The average price of a house is set to soar by the end of 2018 - first jumping 10pc this year, and rising by another 8pc next year.
House completions are to grow strongly, Goodbody Stockbrokers said in a new report on the economy.
But it will take a number of years before the number of units built matches demand, which is estimated at around 30,000 a year.
Goodbody said that greater-than-expected demand had led to it increasing its forecast on house price growth.
"Mortgage approvals, even excluding cash purchases, are in excess of the amount of new supply expected to come to the market, thus house price inflation is expected to remain strong over the forecast period," the report states.
It expects €13.5bn in new mortgage lending in the next few years. Author of the report Dermot O'Leary added his voice to those questioning official house completion statistics.
Official figures suggest there were 15,000 housing units finished last year.
But there were only 4,000 units transacted in 2016, according to stamp duty returns.
The finishing out of ghost estates and large numbers of self-builds, which are generally not available for sale, mean that there has been double-counting, Mr O'Leary's report said.
"While supply remains low, demand appears to be running ahead of expectations," the report stated.
The number of people approved for a mortgage is way ahead of the housing available to buy. This is pushing up prices. Mr O'Leary estimates that the average house price was €275,000 last year.
By the end of this year it is estimated to hit €300,000, and to go to €320,000 next year.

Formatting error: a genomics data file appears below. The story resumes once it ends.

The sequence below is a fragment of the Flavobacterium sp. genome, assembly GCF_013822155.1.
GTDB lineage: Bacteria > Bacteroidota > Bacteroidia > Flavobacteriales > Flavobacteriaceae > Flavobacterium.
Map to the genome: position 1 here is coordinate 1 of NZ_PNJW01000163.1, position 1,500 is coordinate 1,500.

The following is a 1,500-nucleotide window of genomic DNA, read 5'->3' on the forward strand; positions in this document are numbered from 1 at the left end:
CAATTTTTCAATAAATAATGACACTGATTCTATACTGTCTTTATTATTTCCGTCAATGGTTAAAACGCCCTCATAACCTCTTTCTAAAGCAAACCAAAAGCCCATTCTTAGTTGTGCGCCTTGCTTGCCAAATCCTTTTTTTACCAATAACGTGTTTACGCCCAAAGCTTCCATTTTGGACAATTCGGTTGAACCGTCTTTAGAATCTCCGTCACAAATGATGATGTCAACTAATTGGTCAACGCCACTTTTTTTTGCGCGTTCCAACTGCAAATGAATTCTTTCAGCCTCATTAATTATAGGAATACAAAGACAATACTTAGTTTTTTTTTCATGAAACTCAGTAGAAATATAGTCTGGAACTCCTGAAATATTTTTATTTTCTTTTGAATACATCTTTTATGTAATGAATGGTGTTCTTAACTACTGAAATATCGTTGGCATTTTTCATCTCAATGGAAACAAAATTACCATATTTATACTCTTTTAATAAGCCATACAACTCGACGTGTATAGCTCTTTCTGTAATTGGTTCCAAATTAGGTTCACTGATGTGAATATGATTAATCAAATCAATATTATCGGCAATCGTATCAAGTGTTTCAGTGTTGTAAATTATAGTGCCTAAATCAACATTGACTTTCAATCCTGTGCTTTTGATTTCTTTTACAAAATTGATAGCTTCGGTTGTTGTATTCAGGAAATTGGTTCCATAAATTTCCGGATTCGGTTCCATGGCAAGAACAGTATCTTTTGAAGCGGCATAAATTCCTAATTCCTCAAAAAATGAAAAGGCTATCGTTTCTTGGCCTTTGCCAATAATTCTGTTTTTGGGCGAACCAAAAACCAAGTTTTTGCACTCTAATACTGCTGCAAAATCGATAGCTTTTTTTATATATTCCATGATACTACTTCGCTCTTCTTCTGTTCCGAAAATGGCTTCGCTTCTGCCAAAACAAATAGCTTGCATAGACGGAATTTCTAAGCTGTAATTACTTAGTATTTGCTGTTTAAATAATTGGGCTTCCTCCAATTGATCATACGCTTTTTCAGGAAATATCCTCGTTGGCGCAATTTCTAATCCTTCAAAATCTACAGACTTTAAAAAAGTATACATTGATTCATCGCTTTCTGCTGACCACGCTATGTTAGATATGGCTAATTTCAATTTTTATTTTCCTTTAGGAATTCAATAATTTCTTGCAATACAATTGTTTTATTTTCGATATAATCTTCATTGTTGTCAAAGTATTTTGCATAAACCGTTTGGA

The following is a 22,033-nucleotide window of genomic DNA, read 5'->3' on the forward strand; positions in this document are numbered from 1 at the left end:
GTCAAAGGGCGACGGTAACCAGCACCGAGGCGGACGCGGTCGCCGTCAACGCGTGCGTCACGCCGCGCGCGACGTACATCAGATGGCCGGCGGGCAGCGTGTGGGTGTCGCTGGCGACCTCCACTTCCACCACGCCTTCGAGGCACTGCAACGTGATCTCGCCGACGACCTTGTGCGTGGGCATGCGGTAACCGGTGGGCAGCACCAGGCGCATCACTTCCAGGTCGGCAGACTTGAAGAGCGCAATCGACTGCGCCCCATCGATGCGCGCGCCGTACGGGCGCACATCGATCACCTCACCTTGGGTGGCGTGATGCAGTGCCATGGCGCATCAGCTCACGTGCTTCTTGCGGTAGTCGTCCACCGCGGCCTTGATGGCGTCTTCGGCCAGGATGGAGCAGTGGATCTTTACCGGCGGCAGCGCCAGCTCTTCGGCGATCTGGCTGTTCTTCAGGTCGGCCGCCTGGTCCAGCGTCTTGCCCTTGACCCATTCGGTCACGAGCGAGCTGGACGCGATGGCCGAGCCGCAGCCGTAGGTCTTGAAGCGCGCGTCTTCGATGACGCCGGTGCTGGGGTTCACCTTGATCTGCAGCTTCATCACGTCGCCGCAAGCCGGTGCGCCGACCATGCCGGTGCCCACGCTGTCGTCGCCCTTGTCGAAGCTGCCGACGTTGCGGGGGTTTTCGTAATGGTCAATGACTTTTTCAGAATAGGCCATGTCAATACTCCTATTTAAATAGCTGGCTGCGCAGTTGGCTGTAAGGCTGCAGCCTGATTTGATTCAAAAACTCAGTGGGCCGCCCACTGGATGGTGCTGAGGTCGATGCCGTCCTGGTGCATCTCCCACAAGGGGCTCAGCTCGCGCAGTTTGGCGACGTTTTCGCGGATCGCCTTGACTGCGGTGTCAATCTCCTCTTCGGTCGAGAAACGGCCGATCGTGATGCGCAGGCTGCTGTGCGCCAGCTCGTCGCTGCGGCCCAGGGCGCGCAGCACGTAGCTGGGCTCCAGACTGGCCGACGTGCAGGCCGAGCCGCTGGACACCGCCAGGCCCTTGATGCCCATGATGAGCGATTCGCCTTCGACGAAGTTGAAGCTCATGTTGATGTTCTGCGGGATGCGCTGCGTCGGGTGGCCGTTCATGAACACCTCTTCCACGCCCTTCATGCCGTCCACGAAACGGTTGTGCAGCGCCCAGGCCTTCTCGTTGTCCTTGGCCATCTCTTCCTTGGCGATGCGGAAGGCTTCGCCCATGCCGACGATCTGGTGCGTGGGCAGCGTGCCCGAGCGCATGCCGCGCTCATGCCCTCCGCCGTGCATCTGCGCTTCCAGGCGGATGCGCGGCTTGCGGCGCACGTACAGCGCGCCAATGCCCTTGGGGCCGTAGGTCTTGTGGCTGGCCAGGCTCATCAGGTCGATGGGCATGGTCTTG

Demand for housing is being boosted by changes to the Central Bank mortgage lending rules for new buyers, the Government's help-to-buy scheme and growth in the population aided by inward migration.
"It is likely, therefore, that annual demand will be at the upper end of our previously estimated rate of 27,000 to 36,000 units per annum," the Goodbody report stated.
Housing building would be speeded up if higher densities were allowed for apartment blocks, and there was a relaxation of planning rules for apartments around issues such as car parking spaces and rules on the lift shafts per unit.
Mr O'Leary also recommends a vacant site levy, and incentives for the build-to-rent sector.
The plight of first-time buyers is not helped by up to 58pc of purchases being cash buyers.
Mr O'Leary said this compared with around 35pc of the market in the UK. He expects cash purchases to fall to around 40pc of the market in the medium term.
Fears that rapidly rising house prices are a threat to the economy have prompted the European Commission to disclose this week that it is to closely examine the impact of property values on economic stability here.
Commissioner for Economic and Financial Affairs Pierre Moscovici has confirmed in a letter to Brian Hayes MEP that the commission is closely monitoring property value movements here.